What is Pedagogy?
Pedagogy is the art (and science) of teaching. It is important to
understand how learning occurs. A teacher cannot just stand at
the front of a classroom relaying their knowledge expecting
pupils to listen, understand and leave the lesson filled with
knowledge. Pupils need to construct their own understanding
with teachers using various teaching methods to engage pupils
to enable pupils to access the very best learning in order to
shape their own intellectual journey.
A number of linguistic researchers see children as developing
and learning in different ways and teachers need to vary their
teaching models to ensure an inclusive learning environment.
There is no ‘one size fits all’ in teaching and by varying teaching
approaches all students will have improved understanding and
Teachers needs to bear in mind the community the pupils come
from, how they learn – is it cognitive or kinaesthetic? What
works for one child, may not work for another. What works in
one school, may be the wrong approach in another.
Pedagogy in English
The book entitled ‘Teaching Reading in Secondary Schools’ by
Geoff Dean looks at current practices of teaching reading but
also the problems associated with them. Just asking a pupil to
read a text and then carry out a few exercises relating to that
text, does not qualify as teaching reading. After the first
edition of this book, Dean looked again at comments made by
professionals and revisited certain elements of his study. One
thing he did not look at was teaching children to read for
enjoyment, something Ronald Carter felt was lacking in our
schools. What Dean discovered that children did not enjoy
‘reading’ lessons in school, but they were enjoying reading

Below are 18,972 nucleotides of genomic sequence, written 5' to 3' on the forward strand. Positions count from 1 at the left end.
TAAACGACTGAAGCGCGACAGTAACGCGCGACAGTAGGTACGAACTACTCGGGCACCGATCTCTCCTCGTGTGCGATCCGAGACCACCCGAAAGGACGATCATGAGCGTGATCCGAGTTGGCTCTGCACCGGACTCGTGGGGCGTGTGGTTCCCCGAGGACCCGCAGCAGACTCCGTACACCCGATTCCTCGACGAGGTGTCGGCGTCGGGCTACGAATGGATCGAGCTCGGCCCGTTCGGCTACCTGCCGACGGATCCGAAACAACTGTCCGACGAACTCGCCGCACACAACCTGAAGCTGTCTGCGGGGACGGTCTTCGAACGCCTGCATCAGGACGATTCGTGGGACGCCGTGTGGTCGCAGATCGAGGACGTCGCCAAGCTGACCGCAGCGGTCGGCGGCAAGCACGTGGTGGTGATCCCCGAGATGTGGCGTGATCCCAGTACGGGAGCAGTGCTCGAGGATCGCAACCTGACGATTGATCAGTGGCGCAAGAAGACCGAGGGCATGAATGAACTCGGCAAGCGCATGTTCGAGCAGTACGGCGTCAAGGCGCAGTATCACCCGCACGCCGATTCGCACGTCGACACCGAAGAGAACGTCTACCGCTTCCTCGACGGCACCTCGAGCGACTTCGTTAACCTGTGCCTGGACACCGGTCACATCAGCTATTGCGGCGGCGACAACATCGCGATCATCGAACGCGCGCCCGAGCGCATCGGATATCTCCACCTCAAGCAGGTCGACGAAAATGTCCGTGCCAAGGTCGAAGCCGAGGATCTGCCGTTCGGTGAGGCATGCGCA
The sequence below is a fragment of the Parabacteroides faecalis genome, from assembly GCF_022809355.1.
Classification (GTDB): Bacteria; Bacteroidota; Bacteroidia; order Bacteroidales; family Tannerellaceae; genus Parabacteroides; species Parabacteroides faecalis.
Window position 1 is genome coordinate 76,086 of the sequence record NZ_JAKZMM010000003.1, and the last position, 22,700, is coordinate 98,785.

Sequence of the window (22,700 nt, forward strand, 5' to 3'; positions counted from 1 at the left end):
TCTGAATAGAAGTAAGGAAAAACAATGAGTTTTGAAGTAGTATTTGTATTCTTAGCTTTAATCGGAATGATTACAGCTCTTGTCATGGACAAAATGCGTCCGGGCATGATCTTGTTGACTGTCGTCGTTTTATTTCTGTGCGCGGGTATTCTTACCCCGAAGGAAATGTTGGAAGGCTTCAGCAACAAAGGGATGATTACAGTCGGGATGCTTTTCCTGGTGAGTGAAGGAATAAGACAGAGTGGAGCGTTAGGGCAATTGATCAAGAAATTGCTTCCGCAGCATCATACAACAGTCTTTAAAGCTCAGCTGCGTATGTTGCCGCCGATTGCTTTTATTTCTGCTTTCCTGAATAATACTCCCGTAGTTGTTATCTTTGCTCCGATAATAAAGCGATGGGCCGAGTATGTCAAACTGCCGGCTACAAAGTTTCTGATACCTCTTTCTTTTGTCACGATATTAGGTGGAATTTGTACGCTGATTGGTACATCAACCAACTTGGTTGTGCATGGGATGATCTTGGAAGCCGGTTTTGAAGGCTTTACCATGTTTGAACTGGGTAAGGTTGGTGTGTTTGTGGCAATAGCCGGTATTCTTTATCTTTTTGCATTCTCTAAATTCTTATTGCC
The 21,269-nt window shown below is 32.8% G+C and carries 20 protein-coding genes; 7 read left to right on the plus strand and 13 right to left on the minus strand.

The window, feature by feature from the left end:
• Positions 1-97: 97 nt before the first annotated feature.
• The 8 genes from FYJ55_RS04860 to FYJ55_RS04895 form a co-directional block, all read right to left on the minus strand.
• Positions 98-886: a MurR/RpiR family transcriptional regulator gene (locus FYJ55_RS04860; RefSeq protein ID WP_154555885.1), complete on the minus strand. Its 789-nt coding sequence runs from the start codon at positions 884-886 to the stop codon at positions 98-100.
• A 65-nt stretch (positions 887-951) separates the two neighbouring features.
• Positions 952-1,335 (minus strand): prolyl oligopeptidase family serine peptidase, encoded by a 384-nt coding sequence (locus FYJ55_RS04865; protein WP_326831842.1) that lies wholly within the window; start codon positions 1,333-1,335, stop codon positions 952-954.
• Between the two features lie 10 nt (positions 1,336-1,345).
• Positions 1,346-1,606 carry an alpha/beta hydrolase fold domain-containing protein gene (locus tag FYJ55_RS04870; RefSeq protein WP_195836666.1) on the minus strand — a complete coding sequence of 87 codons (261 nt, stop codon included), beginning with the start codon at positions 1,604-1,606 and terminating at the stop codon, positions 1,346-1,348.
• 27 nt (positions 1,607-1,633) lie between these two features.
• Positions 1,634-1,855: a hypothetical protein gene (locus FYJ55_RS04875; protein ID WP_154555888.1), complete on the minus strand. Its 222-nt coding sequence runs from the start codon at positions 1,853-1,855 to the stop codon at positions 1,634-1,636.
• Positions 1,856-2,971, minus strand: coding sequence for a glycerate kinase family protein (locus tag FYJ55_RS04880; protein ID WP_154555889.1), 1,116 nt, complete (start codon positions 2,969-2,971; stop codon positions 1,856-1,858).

outside of school, especially books they could choose in order
to read for pleasure. Dean also discovered that very few
secondary schools these days actually taught pupils ‘how to
read.’ Pupils need to decode the letters in order to read a text,
understand the text, look at the language nuances and how they
may change the flow of a story, be able to make inferences
about the text and explain what the author wants the reader
Skimming is one of the tools you can use to read more in less time.
Skimming refers to looking only for the general or main ideas, and
works best with non-fiction (or factual) material. With skimming, your
overall understanding is reduced because you don’t read everything. You
read only what is important to your purpose. Skimming takes place while
reading and allows you to look for details in addition to the main ideas.
How to skim? Pupils need to be taught how to skim effectively.
However, for pupils to skim effectively, they have to know the
structure of how you don’t read everything. They need to be taught
that what they read is more important than what they leave out. So
they need to be taught what material to read and what material to
Scanning is another useful tool for speeding up your reading. Unlike
skimming, when scanning, you look only for a specific fact or piece of
information without reading everything. You scan when you look for your
favourite show listed in the TV guide, for your friend’s phone number in a
telephone book, and for the football results in the newspaper. For pupils to
scan successfully they need to understand how the material is structured
as well as understand what they read so they can locate the specific
information they need. Scanning also allows pupils to find details and other
information in a hurry.